My son recently turned four and, like many four-year-old boys, he loves insects, lizards, cars and dinosaurs. One of the bug-related gifts he received was the Live Butterfly Pavilion from Insect Lore.
Insect Lore, as one might guess from their name, sells a wide variety of insect-oriented gifts including a number of live insect habitats (butterflies, praying mantises, and hissing cockroaches among others). We went with the butterflies so as not to give my wife the creeping willies for the duration. For less than $21.00 (Note: this is the current Amazon price; as far as I can tell, the same product is significantly more expensive at the manufacturer's website: $33.00), you get a two-foot-tall pop-up mesh pavilion/habitat along with a coupon to receive the caterpillars. Make sure that you order this product well in advance of when you want it because you not only need to wait for it to arrive, but you then need to send in the coupon for the caterpillars and then wait for them to arrive. [Note: they stick on another $5.00 charge to receive the caterpillars]. The caterpillars come in sealed containers that already have everything they need to survive until they emerge from their chrysalises.
While they do sell a package with only three to five caterpillars, we went for the one that comes with six to ten; we figured if we were going to all of this trouble, we wanted to end up with more than just two or three butterflies. We received ten caterpillars (the maximum possible) and within three or four days they attached themselves to the top of their containers and became chrysalides. Right on time, about a week later, they crawled out and voila! All ten had turned into caterpillars. A few more days and my son and I took them out (they walked right onto our hands) and let them go near his grandmother's butterfly bush. A good time was had by all. Even by my wife.
1) Great learning experience. We got to watch the caterpillars crawl around, spin silk, and then make their chrysalises. Later, we got to see the butterflies just after they emerged (by chance, we missed the actual emergence), and beating their wings to pump the blood into them and make them rigid. Then we got to feed them and we could easily see them extending their proboscises down to drink. Hard to ask for more.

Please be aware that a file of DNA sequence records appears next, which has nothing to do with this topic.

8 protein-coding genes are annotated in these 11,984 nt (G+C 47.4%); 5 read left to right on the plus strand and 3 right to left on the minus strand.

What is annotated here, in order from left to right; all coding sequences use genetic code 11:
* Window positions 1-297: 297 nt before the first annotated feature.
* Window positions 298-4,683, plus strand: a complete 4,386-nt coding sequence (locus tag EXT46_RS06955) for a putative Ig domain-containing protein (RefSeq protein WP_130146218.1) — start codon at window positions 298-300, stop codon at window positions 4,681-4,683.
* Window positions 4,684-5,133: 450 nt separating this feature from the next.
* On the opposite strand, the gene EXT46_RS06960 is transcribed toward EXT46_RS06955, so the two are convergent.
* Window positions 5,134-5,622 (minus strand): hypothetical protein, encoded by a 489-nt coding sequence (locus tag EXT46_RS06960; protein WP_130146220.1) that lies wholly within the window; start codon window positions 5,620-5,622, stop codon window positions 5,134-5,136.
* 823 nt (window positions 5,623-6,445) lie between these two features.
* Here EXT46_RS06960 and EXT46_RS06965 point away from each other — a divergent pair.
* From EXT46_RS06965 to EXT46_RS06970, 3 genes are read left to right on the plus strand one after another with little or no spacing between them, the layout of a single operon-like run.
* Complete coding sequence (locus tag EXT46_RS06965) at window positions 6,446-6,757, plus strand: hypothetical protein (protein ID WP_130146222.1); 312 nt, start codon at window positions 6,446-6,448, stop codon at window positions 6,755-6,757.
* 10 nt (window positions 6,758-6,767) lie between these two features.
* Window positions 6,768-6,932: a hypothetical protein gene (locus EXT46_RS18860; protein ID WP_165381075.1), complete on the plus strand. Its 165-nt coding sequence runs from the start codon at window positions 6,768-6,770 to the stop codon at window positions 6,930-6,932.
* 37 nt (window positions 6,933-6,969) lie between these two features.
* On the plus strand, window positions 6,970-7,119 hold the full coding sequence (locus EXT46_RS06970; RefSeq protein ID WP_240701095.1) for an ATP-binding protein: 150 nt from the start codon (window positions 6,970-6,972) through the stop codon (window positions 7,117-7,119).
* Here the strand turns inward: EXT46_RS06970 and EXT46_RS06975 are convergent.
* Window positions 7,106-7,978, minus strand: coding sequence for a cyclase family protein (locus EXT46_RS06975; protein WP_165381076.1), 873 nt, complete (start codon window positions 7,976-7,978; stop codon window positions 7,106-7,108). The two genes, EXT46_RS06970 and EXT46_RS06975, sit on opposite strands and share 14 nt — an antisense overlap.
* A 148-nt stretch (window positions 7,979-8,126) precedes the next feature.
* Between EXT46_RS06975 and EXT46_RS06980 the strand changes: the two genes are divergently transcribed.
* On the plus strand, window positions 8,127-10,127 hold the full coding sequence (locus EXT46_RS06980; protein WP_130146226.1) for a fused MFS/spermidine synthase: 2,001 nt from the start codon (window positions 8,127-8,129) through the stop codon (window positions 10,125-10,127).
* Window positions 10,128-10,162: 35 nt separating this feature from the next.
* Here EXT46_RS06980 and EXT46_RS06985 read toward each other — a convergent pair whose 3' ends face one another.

2) Fairly easy to use (but see Con #1, below). The pavilion just springs right up as soon as you open it, the caterpillars stay in their sealed containers until they're chrysalides, and when it's time to let them go you can either take them out by hand or just open up the top; the butterflies which are sent occur naturally throughout the continental United States. [Note: The caterpillars can only be mailed within the continental United States]. You obviously don't have to let them go if you don't want to and it does come with instructions for taking care of any young caterpillars which may be born.
3) Easy to reuse. Once the butterflies are gone, you can re-order more caterpillars whenever you'd like. (You have to pay for them, of course). The set comes with complete instructions on how to clean out and re-use the habitat.
1) Sometimes hard to get in and out of the pavilion. The pavilion has two openings which zipper open and close that allow you to put the chrysalides in, to let the butterflies out, and to feed the butterflies. I'm not sure if it was placement or size or what, but we had a hard time using them. Having said that, however, I did manage to transfer the chrysalides without harming them and it took less than 30 minutes.
2) The butterflies that are sent do not look like the ones on the box. While they advertise, and send, Painted Lady butterflies I should warn you that the ones you get will probably not be as colorful as the ones that they advertise. I don't know if it's a matter of species (there are four different species of butterfly called Painted Lady) or something else, but only two or three of ours had any orange at all and none had the bright colorings shown on the box.
I hereby award this product TEN Happy Munchkins (out of ten)
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